Comment Was this review helpful to you? Yes No Sending feedback...
Thank you for your feedback. If this review is inappropriate, please let us know.
Sorry, we failed to record your vote. Please try again
12 of 15 people found the following review helpful By Dianne Foster HALL OF FAME on March 27, 2000
Format: Hardcover
I can positively say I like Geoffrey Mappestone's dog. God forbid anything should happen to him as he's the best thing in the book. Maybe I am cynical after years of reading P.D. James, Colin Dexter, and others, but I am getting a bit tired of Geoffrey Mappestone's goody-two shoes behaviour. I don't want him to be bad, just a little more human.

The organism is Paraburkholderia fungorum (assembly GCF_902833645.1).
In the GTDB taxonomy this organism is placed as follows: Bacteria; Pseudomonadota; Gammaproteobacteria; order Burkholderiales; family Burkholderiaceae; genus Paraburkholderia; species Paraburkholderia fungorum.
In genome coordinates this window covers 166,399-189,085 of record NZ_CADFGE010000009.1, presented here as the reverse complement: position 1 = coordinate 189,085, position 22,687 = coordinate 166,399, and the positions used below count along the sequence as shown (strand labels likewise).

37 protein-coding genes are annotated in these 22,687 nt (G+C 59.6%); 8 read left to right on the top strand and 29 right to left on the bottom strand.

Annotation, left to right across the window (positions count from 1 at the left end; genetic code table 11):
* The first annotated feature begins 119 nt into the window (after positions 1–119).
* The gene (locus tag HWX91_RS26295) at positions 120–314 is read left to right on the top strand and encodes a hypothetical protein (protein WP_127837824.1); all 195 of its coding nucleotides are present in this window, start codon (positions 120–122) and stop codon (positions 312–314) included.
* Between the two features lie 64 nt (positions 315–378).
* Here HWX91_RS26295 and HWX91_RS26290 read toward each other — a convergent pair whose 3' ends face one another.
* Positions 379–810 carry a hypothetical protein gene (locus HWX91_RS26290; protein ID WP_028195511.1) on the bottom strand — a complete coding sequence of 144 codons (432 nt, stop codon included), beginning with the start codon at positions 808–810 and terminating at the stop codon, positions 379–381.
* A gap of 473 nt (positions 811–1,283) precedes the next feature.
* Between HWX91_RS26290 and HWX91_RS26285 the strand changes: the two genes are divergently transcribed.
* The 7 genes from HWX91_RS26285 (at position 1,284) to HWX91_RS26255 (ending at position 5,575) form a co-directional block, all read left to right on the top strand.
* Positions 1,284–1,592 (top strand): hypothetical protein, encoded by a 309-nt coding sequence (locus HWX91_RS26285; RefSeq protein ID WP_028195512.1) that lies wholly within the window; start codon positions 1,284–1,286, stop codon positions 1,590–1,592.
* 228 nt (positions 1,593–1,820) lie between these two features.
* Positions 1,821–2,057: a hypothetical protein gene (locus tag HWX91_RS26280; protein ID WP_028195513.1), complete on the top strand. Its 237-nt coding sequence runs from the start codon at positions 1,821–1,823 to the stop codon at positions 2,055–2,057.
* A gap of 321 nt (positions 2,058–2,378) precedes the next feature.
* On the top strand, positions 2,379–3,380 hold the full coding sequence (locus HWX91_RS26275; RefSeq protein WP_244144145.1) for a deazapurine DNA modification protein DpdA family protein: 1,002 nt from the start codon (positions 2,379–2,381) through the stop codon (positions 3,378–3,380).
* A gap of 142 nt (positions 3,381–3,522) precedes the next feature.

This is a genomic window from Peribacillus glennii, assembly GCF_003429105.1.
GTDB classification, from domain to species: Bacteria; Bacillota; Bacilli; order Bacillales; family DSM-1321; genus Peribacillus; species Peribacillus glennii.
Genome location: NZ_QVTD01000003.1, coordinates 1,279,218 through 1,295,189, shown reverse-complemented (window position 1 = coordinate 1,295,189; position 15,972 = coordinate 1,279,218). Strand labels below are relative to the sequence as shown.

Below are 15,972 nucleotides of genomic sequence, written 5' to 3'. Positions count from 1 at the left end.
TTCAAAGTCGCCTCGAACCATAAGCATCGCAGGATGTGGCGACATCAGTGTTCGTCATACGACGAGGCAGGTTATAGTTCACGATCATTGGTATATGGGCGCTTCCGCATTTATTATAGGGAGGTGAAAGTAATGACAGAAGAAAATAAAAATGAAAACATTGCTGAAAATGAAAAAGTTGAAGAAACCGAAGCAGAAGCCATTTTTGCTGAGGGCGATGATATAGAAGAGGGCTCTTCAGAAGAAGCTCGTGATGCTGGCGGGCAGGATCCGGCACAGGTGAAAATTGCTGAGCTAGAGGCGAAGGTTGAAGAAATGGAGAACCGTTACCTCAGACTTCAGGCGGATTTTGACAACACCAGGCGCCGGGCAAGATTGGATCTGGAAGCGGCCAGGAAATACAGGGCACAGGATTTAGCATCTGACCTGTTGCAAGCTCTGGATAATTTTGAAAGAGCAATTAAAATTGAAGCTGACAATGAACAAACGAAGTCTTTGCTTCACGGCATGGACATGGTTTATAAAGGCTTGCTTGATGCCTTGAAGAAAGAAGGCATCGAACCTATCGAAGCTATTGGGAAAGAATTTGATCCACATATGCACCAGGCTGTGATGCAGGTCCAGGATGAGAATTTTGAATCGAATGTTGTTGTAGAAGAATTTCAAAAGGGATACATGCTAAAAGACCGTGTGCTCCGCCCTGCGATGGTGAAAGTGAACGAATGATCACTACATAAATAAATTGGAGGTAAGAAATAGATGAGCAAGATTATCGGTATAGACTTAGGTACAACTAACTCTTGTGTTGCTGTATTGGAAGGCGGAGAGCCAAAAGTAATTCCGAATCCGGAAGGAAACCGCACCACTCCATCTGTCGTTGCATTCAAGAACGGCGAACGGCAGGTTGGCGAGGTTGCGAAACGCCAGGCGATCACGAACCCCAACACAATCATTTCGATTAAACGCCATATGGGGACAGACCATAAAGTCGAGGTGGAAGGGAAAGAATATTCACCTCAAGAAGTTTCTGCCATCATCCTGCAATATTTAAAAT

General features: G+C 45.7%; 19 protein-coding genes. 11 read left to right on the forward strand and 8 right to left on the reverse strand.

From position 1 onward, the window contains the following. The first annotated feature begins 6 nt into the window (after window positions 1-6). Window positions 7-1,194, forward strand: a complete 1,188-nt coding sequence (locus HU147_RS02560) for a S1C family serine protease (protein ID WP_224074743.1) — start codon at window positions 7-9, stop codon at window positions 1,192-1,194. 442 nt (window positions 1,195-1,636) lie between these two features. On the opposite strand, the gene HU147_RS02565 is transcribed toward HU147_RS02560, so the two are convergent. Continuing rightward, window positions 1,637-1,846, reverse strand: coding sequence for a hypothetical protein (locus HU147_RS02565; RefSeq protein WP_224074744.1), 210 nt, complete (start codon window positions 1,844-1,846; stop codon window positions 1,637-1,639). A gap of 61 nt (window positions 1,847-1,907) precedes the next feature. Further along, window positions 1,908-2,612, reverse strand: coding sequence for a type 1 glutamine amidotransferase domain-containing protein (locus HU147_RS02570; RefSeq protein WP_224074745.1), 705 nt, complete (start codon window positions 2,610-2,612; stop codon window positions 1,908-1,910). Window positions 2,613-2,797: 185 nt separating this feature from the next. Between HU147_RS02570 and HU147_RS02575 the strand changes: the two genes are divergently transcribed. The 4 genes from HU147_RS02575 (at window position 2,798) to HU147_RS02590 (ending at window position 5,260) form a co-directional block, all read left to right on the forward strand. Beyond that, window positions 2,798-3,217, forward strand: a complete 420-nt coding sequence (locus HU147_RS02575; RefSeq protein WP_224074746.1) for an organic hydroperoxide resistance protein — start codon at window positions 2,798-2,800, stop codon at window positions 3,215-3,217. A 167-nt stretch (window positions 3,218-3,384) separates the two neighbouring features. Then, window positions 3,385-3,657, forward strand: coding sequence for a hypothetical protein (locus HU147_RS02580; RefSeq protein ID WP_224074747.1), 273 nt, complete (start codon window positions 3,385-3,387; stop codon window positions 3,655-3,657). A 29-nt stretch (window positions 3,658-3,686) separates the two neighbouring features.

Geoffrey is the product of a mega-dysfunctional family and he's spent years surving in the Holy Lands as a Crusader. He's in his thirties and as as far as I know (after two books) he doesn't even know what sex is. Even Cadfael had an affair. Also, Beaufort's 21st Century ruminations about the morality of the Crusades are getting a bit old. The author is an historian, but as nearly as I can tell from my reading, hisorians disagree about the Crusades. At least one school says the West would be a very different place if the Jihad had succeeded. Call me sentimental, but I much prefer Ellis Peters views of the Crusades via Cadfael. I am aware the Crusades mostly failed, but I think the one Cadfael and Mappestone participated in was at least motivated by good intentions. I know Constantinople was sacked by Crusaders later on--probably why it eventually fell and that the Albigensians were destroyed. However, the infidels who wreaked havoc on the Byzantine Empire--including the Levant were not "good" guys. And, the eye-for-an-eye, slavery, and enshrouded women still exist in the Middle East.